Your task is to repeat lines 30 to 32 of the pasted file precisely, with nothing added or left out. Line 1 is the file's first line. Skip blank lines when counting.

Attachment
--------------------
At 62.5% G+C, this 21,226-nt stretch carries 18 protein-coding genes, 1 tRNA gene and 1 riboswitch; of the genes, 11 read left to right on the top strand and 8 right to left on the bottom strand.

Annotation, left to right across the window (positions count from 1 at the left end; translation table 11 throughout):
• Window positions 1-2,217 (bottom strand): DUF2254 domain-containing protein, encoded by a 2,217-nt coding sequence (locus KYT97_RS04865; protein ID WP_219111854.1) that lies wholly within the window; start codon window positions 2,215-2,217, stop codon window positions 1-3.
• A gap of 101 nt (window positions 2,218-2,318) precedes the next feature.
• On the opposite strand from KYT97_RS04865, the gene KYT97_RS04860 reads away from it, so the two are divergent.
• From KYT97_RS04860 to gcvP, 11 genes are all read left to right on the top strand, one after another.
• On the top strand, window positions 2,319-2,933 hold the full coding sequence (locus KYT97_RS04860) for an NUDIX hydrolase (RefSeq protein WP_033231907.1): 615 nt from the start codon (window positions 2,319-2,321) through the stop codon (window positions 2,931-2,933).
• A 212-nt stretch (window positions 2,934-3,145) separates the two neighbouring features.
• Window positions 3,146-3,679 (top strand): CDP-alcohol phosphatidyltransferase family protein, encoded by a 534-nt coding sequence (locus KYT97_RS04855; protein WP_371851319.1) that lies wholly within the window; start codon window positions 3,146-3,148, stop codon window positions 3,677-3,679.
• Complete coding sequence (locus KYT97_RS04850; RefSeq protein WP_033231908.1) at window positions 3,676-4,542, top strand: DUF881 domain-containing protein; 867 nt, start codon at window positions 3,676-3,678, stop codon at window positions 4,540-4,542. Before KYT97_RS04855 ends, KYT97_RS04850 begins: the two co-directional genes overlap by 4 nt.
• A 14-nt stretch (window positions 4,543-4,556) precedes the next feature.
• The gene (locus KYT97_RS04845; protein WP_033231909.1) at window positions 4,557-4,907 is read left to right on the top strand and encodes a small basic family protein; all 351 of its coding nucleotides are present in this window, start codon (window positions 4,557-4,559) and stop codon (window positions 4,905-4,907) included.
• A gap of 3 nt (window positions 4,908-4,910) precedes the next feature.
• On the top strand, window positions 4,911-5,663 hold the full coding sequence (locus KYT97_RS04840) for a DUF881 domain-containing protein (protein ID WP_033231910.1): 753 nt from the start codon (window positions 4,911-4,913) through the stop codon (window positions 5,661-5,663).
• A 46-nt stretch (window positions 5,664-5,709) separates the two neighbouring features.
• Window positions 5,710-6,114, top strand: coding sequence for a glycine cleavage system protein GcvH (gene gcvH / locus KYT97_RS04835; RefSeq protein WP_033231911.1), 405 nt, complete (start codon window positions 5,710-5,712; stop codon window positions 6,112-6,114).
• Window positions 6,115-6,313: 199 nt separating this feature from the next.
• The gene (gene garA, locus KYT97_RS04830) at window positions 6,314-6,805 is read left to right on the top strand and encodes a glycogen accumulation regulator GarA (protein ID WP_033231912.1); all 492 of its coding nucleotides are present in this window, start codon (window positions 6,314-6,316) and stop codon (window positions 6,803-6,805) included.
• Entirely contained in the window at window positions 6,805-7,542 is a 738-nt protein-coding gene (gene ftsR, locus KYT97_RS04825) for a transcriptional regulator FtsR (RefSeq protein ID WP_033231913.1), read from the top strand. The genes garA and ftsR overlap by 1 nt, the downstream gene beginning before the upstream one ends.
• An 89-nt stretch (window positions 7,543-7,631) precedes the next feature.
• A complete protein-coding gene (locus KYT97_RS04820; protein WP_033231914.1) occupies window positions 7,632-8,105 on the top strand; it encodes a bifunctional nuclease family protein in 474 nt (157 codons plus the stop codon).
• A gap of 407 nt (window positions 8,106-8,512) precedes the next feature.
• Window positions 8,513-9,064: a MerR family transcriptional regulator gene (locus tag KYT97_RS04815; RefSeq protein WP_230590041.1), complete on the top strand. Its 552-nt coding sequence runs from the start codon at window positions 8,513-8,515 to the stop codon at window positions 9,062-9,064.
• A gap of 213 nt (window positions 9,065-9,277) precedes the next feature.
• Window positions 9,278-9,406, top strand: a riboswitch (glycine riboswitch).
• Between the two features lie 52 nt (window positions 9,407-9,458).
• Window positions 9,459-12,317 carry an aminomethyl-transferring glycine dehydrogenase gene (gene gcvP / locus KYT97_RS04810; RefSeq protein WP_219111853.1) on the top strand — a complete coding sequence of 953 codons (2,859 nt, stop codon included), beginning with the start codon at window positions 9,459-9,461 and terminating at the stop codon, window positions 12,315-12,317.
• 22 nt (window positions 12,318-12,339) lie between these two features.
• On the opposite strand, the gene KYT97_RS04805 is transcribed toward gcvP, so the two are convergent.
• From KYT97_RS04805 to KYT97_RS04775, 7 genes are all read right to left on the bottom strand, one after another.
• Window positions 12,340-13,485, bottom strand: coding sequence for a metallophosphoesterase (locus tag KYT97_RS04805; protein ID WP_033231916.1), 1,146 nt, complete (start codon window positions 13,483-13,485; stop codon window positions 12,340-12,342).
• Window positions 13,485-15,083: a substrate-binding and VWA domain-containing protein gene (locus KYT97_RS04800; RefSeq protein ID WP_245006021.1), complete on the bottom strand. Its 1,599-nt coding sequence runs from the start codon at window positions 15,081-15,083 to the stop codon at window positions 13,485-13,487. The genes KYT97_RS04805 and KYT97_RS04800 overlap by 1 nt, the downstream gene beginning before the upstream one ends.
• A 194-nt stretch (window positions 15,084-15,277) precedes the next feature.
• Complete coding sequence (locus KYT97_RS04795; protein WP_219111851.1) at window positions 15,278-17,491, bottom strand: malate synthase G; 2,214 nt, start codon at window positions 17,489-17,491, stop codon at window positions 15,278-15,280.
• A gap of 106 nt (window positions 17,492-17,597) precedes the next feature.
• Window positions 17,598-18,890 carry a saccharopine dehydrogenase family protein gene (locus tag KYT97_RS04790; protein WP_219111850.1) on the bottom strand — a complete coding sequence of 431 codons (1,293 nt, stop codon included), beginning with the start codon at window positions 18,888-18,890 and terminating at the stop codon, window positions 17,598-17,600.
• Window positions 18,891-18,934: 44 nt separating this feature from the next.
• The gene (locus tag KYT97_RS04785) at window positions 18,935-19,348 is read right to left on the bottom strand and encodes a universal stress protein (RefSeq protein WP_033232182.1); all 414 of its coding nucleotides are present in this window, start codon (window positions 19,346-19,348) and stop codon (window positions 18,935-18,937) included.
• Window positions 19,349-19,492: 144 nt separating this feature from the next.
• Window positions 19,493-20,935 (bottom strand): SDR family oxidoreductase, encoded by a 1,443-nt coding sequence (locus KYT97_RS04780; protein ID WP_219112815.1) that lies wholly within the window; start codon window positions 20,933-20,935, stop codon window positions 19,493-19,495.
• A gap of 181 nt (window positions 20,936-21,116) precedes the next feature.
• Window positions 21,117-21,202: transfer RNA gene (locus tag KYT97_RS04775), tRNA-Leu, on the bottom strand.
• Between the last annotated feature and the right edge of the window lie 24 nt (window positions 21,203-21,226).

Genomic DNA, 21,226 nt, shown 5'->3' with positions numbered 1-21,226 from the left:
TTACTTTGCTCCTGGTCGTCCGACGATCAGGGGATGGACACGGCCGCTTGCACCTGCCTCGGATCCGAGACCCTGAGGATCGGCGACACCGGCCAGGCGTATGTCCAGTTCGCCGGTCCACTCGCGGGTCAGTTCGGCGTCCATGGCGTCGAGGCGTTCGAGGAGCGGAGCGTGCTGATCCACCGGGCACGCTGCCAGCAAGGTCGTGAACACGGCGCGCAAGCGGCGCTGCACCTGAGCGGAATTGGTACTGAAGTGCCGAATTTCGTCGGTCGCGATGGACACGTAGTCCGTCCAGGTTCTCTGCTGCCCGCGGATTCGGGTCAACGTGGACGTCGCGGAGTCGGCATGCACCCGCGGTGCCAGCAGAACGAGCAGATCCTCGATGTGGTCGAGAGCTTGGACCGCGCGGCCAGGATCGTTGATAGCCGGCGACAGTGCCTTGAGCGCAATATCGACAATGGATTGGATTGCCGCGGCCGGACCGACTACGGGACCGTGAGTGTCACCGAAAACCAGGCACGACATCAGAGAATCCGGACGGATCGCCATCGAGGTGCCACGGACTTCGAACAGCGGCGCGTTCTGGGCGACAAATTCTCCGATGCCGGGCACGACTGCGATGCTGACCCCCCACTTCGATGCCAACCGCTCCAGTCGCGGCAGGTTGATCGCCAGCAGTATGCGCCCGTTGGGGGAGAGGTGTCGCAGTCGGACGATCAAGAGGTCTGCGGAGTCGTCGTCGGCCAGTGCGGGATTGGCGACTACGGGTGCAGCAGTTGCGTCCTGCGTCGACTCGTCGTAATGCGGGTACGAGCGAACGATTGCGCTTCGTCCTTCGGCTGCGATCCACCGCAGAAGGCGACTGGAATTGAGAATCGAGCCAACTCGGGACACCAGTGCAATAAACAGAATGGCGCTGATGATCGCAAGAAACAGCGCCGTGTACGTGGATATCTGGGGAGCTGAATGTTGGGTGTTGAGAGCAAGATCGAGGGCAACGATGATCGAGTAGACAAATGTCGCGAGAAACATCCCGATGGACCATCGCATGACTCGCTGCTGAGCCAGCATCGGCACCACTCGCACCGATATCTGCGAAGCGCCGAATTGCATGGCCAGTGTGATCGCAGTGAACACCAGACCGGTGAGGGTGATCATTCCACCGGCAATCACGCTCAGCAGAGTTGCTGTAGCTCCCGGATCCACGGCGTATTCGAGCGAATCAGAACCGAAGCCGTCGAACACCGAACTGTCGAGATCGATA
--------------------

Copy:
• From KYT97_RS04805 to KYT97_RS04775, 7 genes are all read right to left on the bottom strand, one after another.
• Window positions 12,340-13,485, bottom strand: coding sequence for a metallophosphoesterase (locus tag KYT97_RS04805; protein ID WP_033231916.1), 1,146 nt, complete (start codon window positions 13,483-13,485; stop codon window positions 12,340-12,342).
• Window positions 13,485-15,083: a substrate-binding and VWA domain-containing protein gene (locus KYT97_RS04800; RefSeq protein ID WP_245006021.1), complete on the bottom strand. Its 1,599-nt coding sequence runs from the start codon at window positions 15,081-15,083 to the stop codon at window positions 13,485-13,487. The genes KYT97_RS04805 and KYT97_RS04800 overlap by 1 nt, the downstream gene beginning before the upstream one ends.